Alleged Onset Date vs Application Date
So the next question that comes up is what I touched on briefly, is the difference between your alleged onset date, and your application date. So when I was saying, if you apply on January 31st of 2017, but you allege onset date of January 31st of 2016, you’re okay. Your alleged onset date must be before your date last insured.
So if your date last insured is December 31st of 2016, as long as you say you’re disabled before December 31st of 2016, you’re okay. It doesn’t really matter when you apply. So you can apply after your date last insured, as long as you say you’re disabled before your date last insured. So alleged onset date is the day that you are claiming that you became disabled. That’s the day that you stopped working. The day that your condition became so severe that you were no longer able to work. If you’re still able to work, you’re not onset. You’re not disabled. The application date, obviously that’s the day you apply.
So once again, the alleged onset date must be before your date last insured, but not necessarily before your application date. You just have to when you apply, just say, “I know it took me a year to apply, but I was disabled two years ago.”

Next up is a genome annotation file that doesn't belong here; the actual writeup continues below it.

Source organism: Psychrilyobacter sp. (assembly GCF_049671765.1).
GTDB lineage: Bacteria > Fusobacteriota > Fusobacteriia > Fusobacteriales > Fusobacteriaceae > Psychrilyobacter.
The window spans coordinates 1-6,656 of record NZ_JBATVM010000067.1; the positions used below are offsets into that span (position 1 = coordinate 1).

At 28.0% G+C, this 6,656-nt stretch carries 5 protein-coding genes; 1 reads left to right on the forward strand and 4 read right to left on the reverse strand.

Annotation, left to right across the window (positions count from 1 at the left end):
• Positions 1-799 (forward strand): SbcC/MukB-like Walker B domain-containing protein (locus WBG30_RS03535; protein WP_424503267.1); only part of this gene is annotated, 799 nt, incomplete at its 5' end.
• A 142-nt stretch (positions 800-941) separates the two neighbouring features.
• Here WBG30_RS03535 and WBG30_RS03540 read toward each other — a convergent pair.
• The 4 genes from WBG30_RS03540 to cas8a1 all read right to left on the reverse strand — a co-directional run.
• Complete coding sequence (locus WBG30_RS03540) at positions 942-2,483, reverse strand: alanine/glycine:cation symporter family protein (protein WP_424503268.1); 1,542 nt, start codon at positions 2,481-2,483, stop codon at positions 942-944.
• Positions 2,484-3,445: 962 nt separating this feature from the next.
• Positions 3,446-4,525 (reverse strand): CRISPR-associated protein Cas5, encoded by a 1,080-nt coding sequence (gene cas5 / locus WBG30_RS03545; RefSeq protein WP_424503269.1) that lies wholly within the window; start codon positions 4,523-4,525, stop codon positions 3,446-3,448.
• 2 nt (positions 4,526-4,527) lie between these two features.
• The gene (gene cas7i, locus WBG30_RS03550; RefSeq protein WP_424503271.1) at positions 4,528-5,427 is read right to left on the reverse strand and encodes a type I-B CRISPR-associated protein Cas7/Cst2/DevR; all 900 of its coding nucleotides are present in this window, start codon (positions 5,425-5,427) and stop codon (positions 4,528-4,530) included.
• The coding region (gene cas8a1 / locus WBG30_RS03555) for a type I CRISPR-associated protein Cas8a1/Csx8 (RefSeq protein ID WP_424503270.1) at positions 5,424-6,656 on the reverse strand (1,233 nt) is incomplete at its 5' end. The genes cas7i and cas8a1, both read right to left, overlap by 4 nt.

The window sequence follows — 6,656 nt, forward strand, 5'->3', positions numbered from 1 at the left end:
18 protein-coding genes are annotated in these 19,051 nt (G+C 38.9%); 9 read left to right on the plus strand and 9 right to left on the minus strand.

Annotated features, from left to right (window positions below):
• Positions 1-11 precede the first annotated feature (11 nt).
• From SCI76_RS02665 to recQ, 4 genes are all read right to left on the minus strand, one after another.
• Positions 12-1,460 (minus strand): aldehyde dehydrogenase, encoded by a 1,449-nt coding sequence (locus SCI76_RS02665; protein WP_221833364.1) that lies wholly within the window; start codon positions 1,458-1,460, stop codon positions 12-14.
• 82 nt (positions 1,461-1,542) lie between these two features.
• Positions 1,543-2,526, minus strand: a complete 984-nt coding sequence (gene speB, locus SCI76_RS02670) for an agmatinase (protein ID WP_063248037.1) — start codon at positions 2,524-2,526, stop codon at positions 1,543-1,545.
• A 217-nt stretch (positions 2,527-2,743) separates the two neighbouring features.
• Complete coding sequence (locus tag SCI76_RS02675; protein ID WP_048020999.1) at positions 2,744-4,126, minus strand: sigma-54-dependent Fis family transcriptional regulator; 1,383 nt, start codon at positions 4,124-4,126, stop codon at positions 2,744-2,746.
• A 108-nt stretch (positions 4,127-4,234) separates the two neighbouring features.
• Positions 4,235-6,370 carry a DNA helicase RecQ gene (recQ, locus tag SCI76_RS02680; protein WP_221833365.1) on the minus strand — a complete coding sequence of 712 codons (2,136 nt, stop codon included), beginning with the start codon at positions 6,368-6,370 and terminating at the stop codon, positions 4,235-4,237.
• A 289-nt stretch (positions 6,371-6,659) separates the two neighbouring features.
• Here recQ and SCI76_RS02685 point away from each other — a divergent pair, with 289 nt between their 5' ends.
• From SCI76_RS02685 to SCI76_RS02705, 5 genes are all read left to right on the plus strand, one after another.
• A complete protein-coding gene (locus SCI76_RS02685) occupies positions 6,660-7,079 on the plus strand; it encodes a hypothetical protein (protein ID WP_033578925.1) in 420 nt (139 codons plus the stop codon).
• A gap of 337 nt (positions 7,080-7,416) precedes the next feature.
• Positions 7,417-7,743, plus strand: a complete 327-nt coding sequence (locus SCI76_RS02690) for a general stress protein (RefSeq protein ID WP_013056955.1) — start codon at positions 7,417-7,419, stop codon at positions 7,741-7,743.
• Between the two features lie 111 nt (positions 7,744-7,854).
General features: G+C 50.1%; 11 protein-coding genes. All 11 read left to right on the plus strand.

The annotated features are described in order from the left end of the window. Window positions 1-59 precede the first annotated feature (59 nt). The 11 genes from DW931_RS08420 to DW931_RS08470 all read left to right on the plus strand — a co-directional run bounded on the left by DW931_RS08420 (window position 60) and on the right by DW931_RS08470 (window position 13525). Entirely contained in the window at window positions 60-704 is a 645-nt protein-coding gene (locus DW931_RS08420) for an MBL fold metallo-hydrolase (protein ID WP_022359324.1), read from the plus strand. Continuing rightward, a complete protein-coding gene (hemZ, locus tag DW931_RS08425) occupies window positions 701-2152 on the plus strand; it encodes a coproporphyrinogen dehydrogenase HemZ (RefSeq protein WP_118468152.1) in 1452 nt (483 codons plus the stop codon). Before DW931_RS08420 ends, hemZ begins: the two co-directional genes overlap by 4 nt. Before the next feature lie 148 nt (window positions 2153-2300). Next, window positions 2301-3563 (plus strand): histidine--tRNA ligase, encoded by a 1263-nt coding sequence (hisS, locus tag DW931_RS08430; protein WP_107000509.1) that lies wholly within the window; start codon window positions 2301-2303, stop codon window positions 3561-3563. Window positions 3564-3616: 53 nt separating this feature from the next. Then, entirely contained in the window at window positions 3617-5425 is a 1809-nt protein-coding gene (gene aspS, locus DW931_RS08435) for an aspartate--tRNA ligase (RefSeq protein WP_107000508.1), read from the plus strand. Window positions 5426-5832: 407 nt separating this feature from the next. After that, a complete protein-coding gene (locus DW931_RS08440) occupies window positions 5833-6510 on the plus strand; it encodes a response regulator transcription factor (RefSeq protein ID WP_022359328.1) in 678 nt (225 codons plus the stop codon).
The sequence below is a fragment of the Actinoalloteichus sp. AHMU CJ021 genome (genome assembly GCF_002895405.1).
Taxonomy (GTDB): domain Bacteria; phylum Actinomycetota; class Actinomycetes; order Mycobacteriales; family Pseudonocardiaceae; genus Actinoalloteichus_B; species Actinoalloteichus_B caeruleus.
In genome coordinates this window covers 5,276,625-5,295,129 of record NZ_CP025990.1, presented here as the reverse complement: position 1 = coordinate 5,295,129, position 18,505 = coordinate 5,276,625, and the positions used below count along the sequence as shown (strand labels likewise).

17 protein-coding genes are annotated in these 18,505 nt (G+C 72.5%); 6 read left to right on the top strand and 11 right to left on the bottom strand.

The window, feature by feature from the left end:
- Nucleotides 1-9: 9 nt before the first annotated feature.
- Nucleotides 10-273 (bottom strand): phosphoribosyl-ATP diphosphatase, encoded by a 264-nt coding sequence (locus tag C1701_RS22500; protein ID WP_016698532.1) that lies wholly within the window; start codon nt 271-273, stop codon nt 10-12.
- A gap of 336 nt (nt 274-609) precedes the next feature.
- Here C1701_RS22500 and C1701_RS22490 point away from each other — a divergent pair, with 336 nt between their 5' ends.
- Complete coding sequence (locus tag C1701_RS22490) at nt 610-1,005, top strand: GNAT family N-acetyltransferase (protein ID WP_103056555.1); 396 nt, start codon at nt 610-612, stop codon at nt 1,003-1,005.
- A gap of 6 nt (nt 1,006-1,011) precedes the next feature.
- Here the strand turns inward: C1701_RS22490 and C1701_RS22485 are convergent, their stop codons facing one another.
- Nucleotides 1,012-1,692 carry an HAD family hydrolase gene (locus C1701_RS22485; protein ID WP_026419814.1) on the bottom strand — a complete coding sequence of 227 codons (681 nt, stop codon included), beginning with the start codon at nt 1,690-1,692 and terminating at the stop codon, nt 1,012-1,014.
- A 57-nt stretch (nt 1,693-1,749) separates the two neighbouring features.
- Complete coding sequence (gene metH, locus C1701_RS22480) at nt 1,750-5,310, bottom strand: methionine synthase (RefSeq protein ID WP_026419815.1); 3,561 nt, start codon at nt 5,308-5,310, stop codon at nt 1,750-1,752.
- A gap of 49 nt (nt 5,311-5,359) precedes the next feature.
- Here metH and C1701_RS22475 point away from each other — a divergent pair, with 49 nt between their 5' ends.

So what are some other questions that come up? The big ones that usually come up, number one is always, “How far back are they going to pay me?”
“How far back are they going to pay me?”
So let’s say, like I said before, your disability insurance runs for five years after you stop working. So somebody applies four and a half years after they stop working, are they going to pay me back four and a half years? How far back will they pay me? The answer to that is no. They will pay you back up to 12 months before the day you apply.